Learning to play the Native Flute is pretty straight forward, the biggest challenge in the beginning is closing all the holes. Because of this we highly recommend playing a flute on which your fingers can comfortably cover the holes. Over the years we have come up with some generalizations with respect to a person's age and the size flute that will likely work for them.
Click any of the banners to view all of the Native Flutes discussed here.
This is around the time kids hands and attention spans are developed enough to play a flute. The Pocket Flute "A" is a bit smaller than the Pocket Flute "G" so we would recommend the "A" for youngsters with smaller hands and the "G" for those with larger hands.
By these ages youngsters often have a strong desire to play music. Once they get the basics they often will play for hours. The Kestrel "E" and "D" are the same size but the holes on the "D" are a little further apart and it is a bit deeper in tone. Kestrel flutes are best for those in this age bracket that have smaller hands and the Merlin "C" for those with larger hands.
Young people 8 years and older usually have the hand size and the coordination to quickly learn to play the Native Flute. They are often looking for new ways to be creative and are starting to explore all the possibilities the world has to offer. Around this time is when many people truly become musicians (although most of us don't realize that until later in life). The White Tail "B" is a bit smaller than the Sparrow Hawk "A" which makes the holes closer together and easier to close. People in this age group with smaller hands will do better on Native Flutes in the key of "B". Native Flutes in the key of "A" have a deeper voice which is often appealing. However, these are bigger flutes and the holes are further apart than those in the key of "B". We would recommend the Sparrow Hawk or another Native Flute in the key of "A" for people in this age group that have larger hands. Most people 11 years and older can play this size too. As a rule of thumb, larger flutes are more challenging than smaller ones. But larger flutes also have the deep, smooth voice many of us are attracted to. If in doubt, start with the smaller flute in an age bracket.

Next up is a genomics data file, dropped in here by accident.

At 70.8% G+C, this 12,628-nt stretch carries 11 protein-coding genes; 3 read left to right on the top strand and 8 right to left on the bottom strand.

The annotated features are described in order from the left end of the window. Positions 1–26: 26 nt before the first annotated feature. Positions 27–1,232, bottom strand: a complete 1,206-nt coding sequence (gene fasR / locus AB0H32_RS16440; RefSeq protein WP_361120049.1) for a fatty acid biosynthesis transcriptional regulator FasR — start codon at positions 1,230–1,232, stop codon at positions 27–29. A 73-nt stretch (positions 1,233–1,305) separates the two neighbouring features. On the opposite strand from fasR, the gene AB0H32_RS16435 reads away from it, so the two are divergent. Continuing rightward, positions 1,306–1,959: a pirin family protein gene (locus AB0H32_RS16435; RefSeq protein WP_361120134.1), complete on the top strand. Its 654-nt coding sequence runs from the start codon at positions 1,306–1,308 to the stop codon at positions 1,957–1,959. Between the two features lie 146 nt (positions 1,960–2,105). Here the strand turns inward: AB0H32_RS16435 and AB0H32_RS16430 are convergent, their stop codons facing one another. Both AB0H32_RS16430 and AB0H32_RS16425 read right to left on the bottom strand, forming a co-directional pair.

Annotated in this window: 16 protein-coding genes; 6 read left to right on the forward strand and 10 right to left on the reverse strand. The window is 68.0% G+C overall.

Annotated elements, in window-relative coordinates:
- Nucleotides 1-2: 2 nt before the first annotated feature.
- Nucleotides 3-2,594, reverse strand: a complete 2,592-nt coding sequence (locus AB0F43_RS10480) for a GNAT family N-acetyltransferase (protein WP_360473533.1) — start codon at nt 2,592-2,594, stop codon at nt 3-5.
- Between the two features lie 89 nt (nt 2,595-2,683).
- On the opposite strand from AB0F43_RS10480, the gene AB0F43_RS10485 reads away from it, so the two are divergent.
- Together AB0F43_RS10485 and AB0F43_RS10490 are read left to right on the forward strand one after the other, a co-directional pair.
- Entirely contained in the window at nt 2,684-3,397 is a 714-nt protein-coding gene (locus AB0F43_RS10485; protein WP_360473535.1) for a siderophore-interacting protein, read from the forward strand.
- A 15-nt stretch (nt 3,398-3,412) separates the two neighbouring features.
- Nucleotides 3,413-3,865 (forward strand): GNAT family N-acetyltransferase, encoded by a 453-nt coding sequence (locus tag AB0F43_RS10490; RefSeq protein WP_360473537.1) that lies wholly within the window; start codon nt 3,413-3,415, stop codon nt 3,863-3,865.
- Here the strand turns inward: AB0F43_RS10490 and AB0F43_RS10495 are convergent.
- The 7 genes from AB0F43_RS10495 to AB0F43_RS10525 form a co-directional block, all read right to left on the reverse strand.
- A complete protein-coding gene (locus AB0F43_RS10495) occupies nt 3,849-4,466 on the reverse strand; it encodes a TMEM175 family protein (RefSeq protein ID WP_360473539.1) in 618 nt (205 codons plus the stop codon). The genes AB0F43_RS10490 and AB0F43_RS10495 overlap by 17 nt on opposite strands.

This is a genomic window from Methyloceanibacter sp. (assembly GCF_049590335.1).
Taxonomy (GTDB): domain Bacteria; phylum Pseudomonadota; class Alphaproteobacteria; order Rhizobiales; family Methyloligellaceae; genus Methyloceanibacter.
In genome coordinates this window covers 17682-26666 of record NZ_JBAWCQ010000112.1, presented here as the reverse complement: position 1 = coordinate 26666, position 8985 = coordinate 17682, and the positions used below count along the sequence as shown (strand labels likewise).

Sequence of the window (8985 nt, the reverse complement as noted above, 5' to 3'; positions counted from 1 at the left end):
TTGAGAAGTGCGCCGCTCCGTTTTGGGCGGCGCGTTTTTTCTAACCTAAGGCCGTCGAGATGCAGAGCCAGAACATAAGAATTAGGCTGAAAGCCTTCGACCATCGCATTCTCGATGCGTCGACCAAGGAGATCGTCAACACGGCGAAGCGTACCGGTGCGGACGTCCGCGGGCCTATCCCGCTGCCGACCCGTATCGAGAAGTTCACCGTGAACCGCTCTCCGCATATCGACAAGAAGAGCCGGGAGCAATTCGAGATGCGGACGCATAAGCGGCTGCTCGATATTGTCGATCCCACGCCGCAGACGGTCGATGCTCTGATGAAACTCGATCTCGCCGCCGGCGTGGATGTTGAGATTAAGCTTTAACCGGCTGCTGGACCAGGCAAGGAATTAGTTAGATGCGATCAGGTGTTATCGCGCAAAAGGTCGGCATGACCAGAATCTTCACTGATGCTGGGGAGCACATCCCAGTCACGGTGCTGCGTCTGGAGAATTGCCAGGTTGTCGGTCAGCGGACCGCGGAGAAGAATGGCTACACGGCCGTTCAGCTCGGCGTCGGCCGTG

Young adults over the age of 14 often have the hand size, dexterity and desire to play what we call our mid-tone flutes. This tonal range includes flutes in the keys of "A", "G", and "F#". However, the same rule of thumb still applies, larger flutes are more challenging than smaller ones.
If you would like to talk out the decision or need to more guidance please give us a call or send us an email.